The oval kumquat or Nagami kumquat (Citrus margarita or Fortunella margarita if dividing Eufortunella kumquats into separate species) is ovoid in shape and typically eaten whole, skin and all. The inside is still quite sour, but the skin has a very sweet flavour, so when eaten together an unusual tart-sweet, refreshing flavour is produced. The fruit ripens mid- to late winter and always crops very heavily, creating a spectacular display against the dark green foliage. The tree tends to be much smaller and dwarf in nature, making it ideal for pots and occasionally bonsai cultivation.
The 'Centennial Variegated' kumquat cultivar arose spontaneously from the oval kumquat. It produces a greater proportion of fruit to peel than the oval kumquat, and the fruit are rounder and sometimes necked. Fruit are distinguishable by their variegation in color, exhibiting bright green and yellow stripes. The tree is distinguishable by its lack of thorns.
The Meiwa kumquat (Citrus crassifolia or Fortunella crassifolia) was brought to Japan from China at the end of the 19th century, it has seedy oval fruits and thick leaves, and was characterized as a different species by Swingle. Its fruit is typically eaten skin and all.
Hong Kong kumquat
The Hong Kong kumquat (Citrus hindsii or Fortunella hindsii) produces only pea-sized bitter and acidic fruit with very little pulp and large seeds. It is primarily grown as an ornamental plant, though it is also found in southern China growing in the wild. Not only is it the most primitive of the kumquats, but with the kumquats being the most primitive citrus, Swingle described it as the closest to the ancestral species from which all citrus evolved. While the wild Hong Kong kumquat is tetraploid, there is a commercial diploid variety, the Golden Bean kumquat with slightly larger fruit.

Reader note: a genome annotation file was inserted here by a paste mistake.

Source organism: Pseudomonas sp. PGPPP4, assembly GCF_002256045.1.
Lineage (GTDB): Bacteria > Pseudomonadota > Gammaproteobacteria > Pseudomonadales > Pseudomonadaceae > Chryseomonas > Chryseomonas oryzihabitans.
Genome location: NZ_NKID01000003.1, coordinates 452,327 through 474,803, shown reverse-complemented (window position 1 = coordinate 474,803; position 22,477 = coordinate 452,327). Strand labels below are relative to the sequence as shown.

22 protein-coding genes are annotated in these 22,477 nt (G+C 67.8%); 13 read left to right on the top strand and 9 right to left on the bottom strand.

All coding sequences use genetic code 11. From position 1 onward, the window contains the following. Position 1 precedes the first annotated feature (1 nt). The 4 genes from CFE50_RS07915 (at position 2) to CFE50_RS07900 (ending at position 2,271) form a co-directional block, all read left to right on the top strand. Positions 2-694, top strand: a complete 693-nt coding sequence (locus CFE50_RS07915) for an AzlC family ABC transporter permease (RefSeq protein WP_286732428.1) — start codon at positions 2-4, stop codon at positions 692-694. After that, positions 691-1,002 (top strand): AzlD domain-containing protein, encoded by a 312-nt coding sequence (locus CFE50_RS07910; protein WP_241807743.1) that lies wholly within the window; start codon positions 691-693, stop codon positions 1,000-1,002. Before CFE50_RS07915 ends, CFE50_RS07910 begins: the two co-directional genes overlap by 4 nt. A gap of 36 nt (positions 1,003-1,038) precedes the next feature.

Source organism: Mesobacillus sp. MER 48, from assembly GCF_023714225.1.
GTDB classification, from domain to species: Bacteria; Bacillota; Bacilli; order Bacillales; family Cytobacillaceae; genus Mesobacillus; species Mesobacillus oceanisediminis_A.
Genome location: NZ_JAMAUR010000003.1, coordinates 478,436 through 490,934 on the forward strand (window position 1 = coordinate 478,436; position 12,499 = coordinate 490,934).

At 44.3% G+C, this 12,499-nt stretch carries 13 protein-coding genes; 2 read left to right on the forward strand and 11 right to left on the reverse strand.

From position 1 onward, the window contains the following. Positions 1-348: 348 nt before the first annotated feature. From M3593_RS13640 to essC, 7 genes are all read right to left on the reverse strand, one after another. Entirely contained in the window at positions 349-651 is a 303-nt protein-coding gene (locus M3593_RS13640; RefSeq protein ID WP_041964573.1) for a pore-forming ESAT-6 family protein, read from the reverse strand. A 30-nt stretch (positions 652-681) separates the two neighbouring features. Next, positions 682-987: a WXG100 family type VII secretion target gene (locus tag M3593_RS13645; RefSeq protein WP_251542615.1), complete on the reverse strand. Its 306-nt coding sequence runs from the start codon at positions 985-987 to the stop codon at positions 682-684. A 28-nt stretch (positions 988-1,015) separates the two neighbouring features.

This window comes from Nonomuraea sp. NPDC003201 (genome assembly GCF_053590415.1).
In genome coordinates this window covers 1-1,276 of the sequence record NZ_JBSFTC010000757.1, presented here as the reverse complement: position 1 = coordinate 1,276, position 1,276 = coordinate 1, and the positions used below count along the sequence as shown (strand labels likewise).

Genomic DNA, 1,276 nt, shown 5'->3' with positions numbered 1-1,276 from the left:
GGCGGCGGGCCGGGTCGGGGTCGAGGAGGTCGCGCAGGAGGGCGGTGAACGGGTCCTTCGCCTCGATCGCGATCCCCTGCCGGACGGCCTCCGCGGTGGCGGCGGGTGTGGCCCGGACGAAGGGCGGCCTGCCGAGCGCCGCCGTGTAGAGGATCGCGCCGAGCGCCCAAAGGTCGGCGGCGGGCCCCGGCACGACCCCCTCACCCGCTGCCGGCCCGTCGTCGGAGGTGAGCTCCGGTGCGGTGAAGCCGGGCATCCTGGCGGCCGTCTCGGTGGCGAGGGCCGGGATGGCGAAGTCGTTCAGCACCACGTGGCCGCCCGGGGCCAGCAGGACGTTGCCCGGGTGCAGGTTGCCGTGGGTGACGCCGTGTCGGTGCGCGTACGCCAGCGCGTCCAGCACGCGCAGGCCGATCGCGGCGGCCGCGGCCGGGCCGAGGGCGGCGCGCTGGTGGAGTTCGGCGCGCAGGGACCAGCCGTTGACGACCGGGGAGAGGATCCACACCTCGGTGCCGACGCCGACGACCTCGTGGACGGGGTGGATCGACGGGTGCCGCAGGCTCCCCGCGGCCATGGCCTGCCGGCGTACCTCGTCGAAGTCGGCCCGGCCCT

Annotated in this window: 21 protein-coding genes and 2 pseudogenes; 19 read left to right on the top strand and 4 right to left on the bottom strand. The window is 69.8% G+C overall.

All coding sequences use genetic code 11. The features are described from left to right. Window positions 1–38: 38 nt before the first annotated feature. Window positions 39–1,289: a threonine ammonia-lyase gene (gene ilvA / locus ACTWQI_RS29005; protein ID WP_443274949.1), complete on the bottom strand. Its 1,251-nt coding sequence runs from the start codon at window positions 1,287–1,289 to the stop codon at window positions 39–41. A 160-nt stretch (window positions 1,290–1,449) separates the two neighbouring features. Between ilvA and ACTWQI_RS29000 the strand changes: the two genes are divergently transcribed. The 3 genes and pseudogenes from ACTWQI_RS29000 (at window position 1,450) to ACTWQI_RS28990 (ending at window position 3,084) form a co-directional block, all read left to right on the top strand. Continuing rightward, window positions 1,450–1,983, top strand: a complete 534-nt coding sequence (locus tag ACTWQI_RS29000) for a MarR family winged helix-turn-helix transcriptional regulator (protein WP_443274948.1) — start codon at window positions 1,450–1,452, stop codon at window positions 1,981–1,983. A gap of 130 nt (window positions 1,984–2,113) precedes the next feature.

The Jiangsu kumquat or Fukushu kumquat (Citrus obovata or Fortunella obovata) bears edible fruit that can be eaten raw, as well as made into jelly and marmalade. The fruit can be round or bell-shaped and is bright orange when fully ripe. The plant can be distinguished from other kumquats by its distinctly round leaves. It is typically grown for its edible fruit and as an ornamental plant, but cannot withstand frost like the round kumquat. These kumquats are often seen near the Yuvraj section of the Nayak Province. Chromosomal analysis showed this variety to be a likely hybrid.
The Malayan kumquat (Fortunella polyandra or in Citrus, Tanaka's Fortunella swinglei), from the Malay Peninsula where it is known as the "hedge lime" (limau pagar), is another hybrid, perhaps a limequat. It has a thin peel on larger fruit compared to other kumquats.
Cultivation and uses
Kumquats are much hardier than citrus plants such as oranges. The Nagami kumquat requires a hot summer, ranging from 25 °C to 38 °C (77 °F to 100 °F), but can withstand frost down to about −10 °C (14 °F) without injury.
Propagation and pollination
Kumquats do not grow well from seeds and so are vegetatively propagated by using rootstock of another citrus fruit, air layering, or cuttings (using a rooting gel/powder). Like most citrus, they are self-pollinating.